Soylent Green is High in Protein
Global grain yields have tripled since 1950 through the use of improved crop varieties and modern crop management techniques, but elevated CO2 may put an end to this Green Revolution. In the past 50 years, atmospheric CO2 has risen from 315 to 392 ppm. If anthropogenic CO2 production continues to accelerate, atmospheric CO2 may exceed 950 ppm by the end of the century.
Many have claimed that high atmospheric CO2 will increase crop productivity worldwide. High atmospheric CO2 does increase photosynthesis which can result in greater plant growth and yield, but research from the University of California suggests CO2 fertilization could negatively impact food production.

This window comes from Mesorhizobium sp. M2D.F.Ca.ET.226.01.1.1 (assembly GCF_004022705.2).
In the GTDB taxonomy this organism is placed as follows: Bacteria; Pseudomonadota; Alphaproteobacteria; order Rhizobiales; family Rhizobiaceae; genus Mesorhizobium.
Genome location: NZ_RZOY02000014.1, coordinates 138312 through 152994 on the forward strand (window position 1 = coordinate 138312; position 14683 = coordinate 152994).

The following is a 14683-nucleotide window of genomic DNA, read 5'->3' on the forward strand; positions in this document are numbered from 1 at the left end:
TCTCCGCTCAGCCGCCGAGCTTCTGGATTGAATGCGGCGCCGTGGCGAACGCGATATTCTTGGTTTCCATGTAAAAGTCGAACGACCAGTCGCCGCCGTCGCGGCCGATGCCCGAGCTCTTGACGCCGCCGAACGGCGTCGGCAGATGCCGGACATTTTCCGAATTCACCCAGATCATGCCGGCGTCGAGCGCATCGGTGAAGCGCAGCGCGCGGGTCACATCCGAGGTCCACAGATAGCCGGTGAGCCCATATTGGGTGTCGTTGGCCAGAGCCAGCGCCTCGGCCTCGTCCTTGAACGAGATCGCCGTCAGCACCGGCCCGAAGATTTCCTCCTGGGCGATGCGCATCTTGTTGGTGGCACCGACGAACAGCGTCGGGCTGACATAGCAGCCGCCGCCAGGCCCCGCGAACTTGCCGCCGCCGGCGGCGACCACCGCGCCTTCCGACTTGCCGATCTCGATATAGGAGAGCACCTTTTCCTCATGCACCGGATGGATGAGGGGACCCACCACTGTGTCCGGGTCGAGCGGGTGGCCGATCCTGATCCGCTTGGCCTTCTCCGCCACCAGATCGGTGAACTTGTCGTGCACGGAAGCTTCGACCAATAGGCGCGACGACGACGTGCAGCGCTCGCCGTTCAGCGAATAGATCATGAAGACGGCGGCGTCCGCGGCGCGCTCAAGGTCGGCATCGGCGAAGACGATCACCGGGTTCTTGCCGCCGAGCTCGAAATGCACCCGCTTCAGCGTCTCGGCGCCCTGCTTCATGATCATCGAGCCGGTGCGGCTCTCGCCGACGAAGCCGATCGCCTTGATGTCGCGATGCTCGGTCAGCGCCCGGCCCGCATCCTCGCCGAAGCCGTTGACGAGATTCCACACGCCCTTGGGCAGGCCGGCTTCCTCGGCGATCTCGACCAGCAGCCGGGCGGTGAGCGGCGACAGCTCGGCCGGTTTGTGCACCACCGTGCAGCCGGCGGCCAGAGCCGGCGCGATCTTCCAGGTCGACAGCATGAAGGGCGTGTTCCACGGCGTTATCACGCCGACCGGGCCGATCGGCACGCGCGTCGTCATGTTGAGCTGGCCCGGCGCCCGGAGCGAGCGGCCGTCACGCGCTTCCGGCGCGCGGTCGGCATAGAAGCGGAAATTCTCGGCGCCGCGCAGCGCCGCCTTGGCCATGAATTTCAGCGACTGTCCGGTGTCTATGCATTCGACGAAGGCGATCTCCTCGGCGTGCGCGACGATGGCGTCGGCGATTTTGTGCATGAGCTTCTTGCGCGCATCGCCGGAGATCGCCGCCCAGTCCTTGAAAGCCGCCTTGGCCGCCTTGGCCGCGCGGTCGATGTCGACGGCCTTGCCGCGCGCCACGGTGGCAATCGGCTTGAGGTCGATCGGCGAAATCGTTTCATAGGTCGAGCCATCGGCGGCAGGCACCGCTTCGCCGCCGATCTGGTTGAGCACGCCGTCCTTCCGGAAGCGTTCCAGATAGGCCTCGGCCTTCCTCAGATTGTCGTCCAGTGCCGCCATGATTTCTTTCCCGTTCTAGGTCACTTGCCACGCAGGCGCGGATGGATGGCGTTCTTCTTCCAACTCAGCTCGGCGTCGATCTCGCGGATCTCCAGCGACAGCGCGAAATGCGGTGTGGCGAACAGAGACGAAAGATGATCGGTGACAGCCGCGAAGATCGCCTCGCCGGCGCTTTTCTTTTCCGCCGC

Protein in all animal life originates from inorganic nitrogen assimilated by plants and algae. At elevated CO2, plant nitrate assimilation is inhibited. Many studies have shown a drop in grain protein content at CO2 levels of only 500 ppm. At 950 ppm CO2 grain protein content decreases could be large enough to spur a global protein crisis.
With human population expected to reach 15 billion by 2100, humans will have to turn to alternative sources of protein. Unfortunately, the decrease in plant protein content is not limited to grain crops. High atmospheric CO2 also decreases leaf protein in most plant species. This decrease in forage crop protein at elevated CO2 will negatively impact the animals humans currently consume.
As land plant and mammal protein content declines, humans in the twenty second century may have to turn to unconventional sources of protein.
Ocean farming may become a viable alternative to conventional ranching and agriculture as it does not require arable land or fresh water and algae protein content is relatively unaffected by elevated atmospheric CO2. High-energy plankton farms may be the best source of protein for future generations.